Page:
Or maybe, this is just bitcoin being bitcoin, and these price movements have little to do with the politics of China or the U.S.
The China crackdown came on the heels of a sizzling market, but by then, prices were already starting to decline. The CoinDesk Bitcoin Price Index (XBX) was trading at over $42,000 by the end of May 17, not long after coming off of its all-time high of over $64,000.
“It has more to do with the market participants than the news itself,” says Qiao Wang, partner at Defi Alliance, an accelerator for startups. News from both countries was equally bad, “but when the China news happened it was very frothy. When the U.S. news happened, most weak hands had sold.”
“Market timing is also a key factor,” says Jason Lau, chief operating officer of crypto exchange Okcoin. “The China news came about when markets were already overextended, declining, and looking for more negative news.” In the case of the U.S. infrastructure bill, on the other hand, “with bitcoin recovering, the market was actively looking for positive news – that’s why you saw the positive spin of ‘it’s amazing how the industry was able to get together and bring a united voice.’”
This may be my favorite theory. The basic idea is that the market acknowledged that this supposedly disastrous crypto provision might become a reality, but ultimately, it didn’t matter much.
Because even in the worst-case scenario, where a big part of the digital asset industry had to leave the U.S., the crypto market would live on.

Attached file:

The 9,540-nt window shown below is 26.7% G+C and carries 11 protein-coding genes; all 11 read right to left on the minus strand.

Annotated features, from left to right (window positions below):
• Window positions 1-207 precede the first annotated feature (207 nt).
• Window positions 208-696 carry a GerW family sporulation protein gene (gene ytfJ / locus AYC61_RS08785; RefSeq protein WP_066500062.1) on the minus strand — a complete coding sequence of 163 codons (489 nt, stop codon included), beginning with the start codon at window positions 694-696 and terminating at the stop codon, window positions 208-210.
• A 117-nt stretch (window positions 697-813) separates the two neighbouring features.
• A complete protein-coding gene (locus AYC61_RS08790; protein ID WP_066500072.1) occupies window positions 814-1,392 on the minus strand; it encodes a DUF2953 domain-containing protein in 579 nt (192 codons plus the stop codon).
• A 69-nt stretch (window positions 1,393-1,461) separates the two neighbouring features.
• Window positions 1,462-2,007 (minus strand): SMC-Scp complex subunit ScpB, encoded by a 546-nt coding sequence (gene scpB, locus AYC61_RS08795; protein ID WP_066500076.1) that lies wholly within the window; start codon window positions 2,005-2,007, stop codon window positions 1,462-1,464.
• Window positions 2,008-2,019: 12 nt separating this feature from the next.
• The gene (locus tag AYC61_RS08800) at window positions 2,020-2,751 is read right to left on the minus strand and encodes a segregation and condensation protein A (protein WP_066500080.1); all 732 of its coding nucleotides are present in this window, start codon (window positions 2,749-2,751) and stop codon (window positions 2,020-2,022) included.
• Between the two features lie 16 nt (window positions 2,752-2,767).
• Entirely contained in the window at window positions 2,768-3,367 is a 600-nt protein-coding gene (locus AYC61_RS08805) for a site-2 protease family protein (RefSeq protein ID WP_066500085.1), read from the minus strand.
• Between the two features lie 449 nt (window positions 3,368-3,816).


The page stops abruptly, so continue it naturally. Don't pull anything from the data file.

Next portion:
It bears repeating: We don’t yet know how the market will react to whatever happens in Congress this week. But there is still reason to believe that the U.S. is not the center of the crypto universe.
There is, of course, no question that the U.S. is a major force in crypto, especially when it comes to institutional investment, but crypto is becoming increasingly global. Asia has long been a critical player, and we are likely to hear more and more about Africa and Latin America. While it is notoriously hard to accurately track crypto use by geography, Chainalysis’s 2021 crypto adoption index ranked the United States at No. 8, after Vietnam, India, Pakistan, Ukraine, Kenya, Nigeria and Venezuela.
One could argue that in recent years, China may have been more influential than the U.S. That’s why the global market shuddered, albeit briefly, when China banned initial coin offerings and shut down mainland exchanges in 2017. Just a year earlier, the majority of bitcoin trades were in Chinese yuan. China’s crypto market remained active after 2017, but the exchange shutdowns made it much harder to estimate the number of traders.
For mining in particular, China was widely seen as wielding disproportionate power, especially in hashrate, the computing power used for mining. Bitcoin’s hashrate dropped by over 50% in July from May, when China cracked down on mining, according to data from Glassnode. The hashrate has since begun to recover as miners set up rigs in other parts of the globe.
“The China mining news was an untested shock to Bitcoin the network, with actual immediate impact. This led to true uncertainty around how the hashrate and network would be affected,” Lau said. “Compare this to the U.S. policy discussion, which might have led to some longer-term effects specific to the U.S. Too vague and nothing related to the health of the network itself.”
Now, with miners spreading all over the world, China’s influence over the Bitcoin network is declining.
We may soon see a day when no single government can have a major impact on the price of bitcoin. Given Bitcoin’s provenance as a decentralized currency that is immune to government control, that’s how it should be.